I had the first class meeting of my introduction to business analytics course yesterday. Over the weekend, I had decided that I would start class by using tic-tac-toe to explain analytics to my students. I had never done this before so I was rather nervous and anxious going in.
When the clock ticked over to the start of class, I greeted my students with a “Good afternoon” and started drawing the 3-by-3 tic-tac-toe grid. While I was doing this, I asked the class if they knew what I was doing and somebody said I was drawing the tic-tac-toe outline. I was glad somebody in the class knew the game because if nobody did, it would have been, as the kids would say, a “fail” for me. (BTW, do the kids say that anymore?). Read More…
There were several interesting posts floating around the OR-blogosphere recently on the importance of how to communicate the results of an OR or analytics work. First up, Nathan Brixius with his interestingly titled post “Yes, Virginia, there is a difference between optimization and prescriptive analytics“:
Prescriptive analytics concerns an entire process, and this process typically involves assembling data, building models, evaluating them, and presenting the results. Optimization comes into the play for the middle two steps, but the first and last are every bit as important. In fact, many times the first and last steps – assembling the data and presenting results in a form that people understand – are the most difficult and time consuming ones.
It should not be much of a surprise that large corporations have been the early adopters of analytics as these organizations are always on the lookout for ways to make themselves better (i.e., more efficient, more profitable, etc.). As such, many analytics stories have focused on these large organizations and their successes.
It was refreshing then to read a piece on analytics and SMBs (“Why Small and Medium Businesses (SMBs) Are a Big Opportunity for Business Analytics“). In the article, the author writes that SMBs can benefit just as much as their larger siblings by using analytics.
It is well known that in a successful data-driven corporation, everything starts at the management level. The management has to embrace analytics and then trickle it down throughout the entire organization. SMBs are no exception in this regard. The big advantage of SMBs is the fact that their organizational structure is more shallow and narrower in size. For this reason they are usually quicker to buy into analytics.
It is easier (in theory) for SMBs to adopt analytics because their size allows them to be nimble and to quickly adjust however necessary to something new. There is one important factor though that cannot be overlooked: the cost associated with acquiring the analytical tools available on the market. Read More…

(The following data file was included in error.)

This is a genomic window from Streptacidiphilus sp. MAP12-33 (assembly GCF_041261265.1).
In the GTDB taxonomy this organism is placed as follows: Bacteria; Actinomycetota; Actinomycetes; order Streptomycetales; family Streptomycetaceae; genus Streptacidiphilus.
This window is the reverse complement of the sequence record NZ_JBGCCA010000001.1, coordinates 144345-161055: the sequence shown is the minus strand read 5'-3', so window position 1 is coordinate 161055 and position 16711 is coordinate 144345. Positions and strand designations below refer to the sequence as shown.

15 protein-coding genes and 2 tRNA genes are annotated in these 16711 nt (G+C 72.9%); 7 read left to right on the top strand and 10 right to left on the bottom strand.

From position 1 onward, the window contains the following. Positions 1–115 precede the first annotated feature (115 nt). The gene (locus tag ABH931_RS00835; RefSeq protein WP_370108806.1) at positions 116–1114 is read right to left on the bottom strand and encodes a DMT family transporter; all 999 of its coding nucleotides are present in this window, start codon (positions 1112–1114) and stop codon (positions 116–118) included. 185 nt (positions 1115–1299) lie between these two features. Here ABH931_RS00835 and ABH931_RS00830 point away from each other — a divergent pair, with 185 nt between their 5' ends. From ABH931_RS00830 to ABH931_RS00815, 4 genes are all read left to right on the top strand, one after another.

A while back, the New York Times published an article about how companies are attempting to learn more about their customers through predictive analytics.
For many people who read the article, the main-take away was that Target is creepy. If you have not read the article or heard about this from other sources (e.g., Stephen Colbert’s “The Word” segment on his show “The Colbert Report”), here’s a summary:
After applying predictive analysis models on a database containing their customers’ information, Target was able to determine that a teenager was pregnant. The company then sent pregnancy-related coupons to the teenager’s home in an effort to get her to shop at Target. Unfortunately, the teenager’s father was not aware that his daughter was pregnant, and taking umbrage at the promotional mailing, he caused a commotion at a local Target store. The father eventually found out that his daughter was indeed pregnant, and was apologetic when he was later contacted by Target.
Target’s use of predictive analytics to better target (sorry, I couldn’t resist) certain sections of their market feels like an unwanted invasion of privacy and is just plain creepy. So, is Target really creepy? And by extension, is predictive analytics creepy? Read More…
In a previous post, I wrote about how holders of season tickets of various basketball teams could benefit by selling their tickets on the resale market when their teams host a “must see” visiting team. It comes as no surprise that sports franchises themselves are looking into using some form of revenue management to increase revenues from ticket sales.
This is certainly not a new development as I have seen articles about this in the past. Major League Baseball’s San Francisco Giants has been in the forefront in utilizing dynamic pricing to price their tickets (e.g., here, here, here, and here). What is interesting, however, is the number of sports franchises that have adopted this practice. Only four MLB teams have used dynamic pricing prior to the 2012 season. Here’s one possible explanation from the Planet Money article: Read More…